Letter from Gertrude Bloede, Katie Bloede, and Victor G. Bloede to Abraham Lincoln, Sunday, January 4, 1863. In this letter to President Lincoln, Victor Bloede and two of his sisters expressed their support for the Emancipation Proclamation.
Abraham Lincoln Papers at the Library of Congress. Transcribed and Annotated by the Lincoln Studies Center, Knox College. Galesburg, Illinois.
Gertrude Bloede, Katie Bloede, and Victor G. Bloede to Abraham Lincoln, Sunday, January 04, 1863 (Support for Emancipation Proclamation)
From Gertrude Bloede, Katie Bloede, and Victor G. Bloede to Abraham Lincoln, January 4, 1863
Dear Sir: Amid the rejoicing & thanksgiving of three millions of enfranchised men, & the blessings they shower upon your head, the feeble voices of single individuals may be worth little or nothing, but nations are composed of individuals, & boys & girls (which we yet are) grow up in to men & women, who all add their part to the public weal or woe. For this reason we hope you will accept these words kindly & in the same spirit in which they are spoken.
Language has no words to express how much we thank you for your glorious Proclamation. You have added glory to the sky & splendor to the sun, & there are but few men who have ever done that before, either by words or acts. We enthusiastically “went in” for you at the last Presidential campaign, but pardon us if we candidly tell you that on the day when your Proclamation was issued, we said for the first time since your Administration, from the bottom of our hearts, “God bless Abraham Lincoln”! We know that no President has had to contend with so many difficulties as you, but we could not say it after what happened in consequence of Gen. Fremont's & Gen. Hunter's Proclamations, & we did not say it after your September Proclamation for the “day of Jubilee”, was too far off then. The foul blot of many years on our own glorious flag, you have erased with one stroke of your pen. You have done a great thing, & perhaps God has never before, since the beginning of the world, given to any one man the great privilege, the golden opportunity, of doing such a great act. O! dear “Uncle Abe”, only see the Proclamation carried out; & how brightly will the name of Abraham Lincoln shine through all times & ages! How richly laden with blessings will your Proclamation be handed down to future generations, as great a document as the Declaration of Independence & your memory as much honored & beloved as that of Washington! We are sure that every really loyal man blesses & loves you now, & the salute of hundred guns, fired in honor of the Proclamation, in Boston, must have awakened echoes in the hearts of all good people. How proud & happy you must feel, you a single man, the liberator of three million of our fellow-men, you alone accomplishing that object for which men have been writing & fighting for half a century, or more. But better than all blessings from men, is God's blessing, & we know that you have His. But once more we too repeat, “God bless you a thousand, thousand times.”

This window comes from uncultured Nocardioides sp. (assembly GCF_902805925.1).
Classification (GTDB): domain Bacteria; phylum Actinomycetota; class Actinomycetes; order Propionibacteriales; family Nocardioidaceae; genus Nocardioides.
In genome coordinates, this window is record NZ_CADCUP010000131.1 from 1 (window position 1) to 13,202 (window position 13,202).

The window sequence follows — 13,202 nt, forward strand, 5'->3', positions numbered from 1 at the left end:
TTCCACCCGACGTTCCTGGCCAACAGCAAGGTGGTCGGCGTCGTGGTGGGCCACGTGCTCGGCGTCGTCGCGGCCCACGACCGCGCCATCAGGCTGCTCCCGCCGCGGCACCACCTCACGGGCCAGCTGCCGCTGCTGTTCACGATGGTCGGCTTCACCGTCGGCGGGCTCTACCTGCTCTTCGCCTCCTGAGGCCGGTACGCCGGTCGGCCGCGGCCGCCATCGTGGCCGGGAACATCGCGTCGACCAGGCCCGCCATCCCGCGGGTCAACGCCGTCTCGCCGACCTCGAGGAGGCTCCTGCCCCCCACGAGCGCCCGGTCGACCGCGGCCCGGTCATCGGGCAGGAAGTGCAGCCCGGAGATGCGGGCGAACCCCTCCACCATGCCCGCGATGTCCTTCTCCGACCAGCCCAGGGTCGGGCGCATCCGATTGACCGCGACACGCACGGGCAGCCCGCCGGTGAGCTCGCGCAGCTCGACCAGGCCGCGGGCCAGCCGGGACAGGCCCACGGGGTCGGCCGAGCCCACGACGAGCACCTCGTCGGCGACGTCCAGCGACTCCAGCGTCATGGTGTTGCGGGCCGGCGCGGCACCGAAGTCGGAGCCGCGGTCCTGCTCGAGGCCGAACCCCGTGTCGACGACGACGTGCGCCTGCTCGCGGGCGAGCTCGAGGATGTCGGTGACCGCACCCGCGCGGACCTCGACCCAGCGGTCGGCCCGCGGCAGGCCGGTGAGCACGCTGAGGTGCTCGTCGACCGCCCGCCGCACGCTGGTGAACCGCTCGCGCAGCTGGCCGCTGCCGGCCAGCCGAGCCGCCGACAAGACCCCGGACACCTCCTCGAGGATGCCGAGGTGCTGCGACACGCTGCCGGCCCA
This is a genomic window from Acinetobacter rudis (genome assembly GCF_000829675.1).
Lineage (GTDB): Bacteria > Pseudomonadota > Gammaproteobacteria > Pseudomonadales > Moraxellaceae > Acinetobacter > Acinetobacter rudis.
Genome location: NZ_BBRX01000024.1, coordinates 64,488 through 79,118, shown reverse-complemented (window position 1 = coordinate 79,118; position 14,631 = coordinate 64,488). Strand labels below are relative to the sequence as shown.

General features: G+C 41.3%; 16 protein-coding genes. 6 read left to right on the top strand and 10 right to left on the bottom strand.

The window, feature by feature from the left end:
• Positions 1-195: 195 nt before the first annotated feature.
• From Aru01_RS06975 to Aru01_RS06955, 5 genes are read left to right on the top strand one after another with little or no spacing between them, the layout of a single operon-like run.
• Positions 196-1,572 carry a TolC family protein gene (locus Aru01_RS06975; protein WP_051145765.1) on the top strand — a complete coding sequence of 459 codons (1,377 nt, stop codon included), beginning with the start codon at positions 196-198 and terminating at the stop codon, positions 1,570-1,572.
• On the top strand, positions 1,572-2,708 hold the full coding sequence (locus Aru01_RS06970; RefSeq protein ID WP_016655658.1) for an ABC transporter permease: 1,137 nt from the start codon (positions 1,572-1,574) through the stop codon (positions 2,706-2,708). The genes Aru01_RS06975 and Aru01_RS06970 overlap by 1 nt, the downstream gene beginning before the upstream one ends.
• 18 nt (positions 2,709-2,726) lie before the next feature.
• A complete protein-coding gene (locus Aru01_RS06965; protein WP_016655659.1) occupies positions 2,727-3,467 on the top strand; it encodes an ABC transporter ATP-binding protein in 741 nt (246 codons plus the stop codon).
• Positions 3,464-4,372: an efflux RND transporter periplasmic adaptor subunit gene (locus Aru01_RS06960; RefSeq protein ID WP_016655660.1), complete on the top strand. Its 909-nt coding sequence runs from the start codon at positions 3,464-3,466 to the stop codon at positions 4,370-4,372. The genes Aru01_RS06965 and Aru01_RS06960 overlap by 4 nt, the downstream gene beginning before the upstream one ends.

Hoping that you will pardon us for troubling you with this letter, amid your many official duties, we remain yours very respectfully,
Victor Gus. Bloede
Brooklyn. L. I.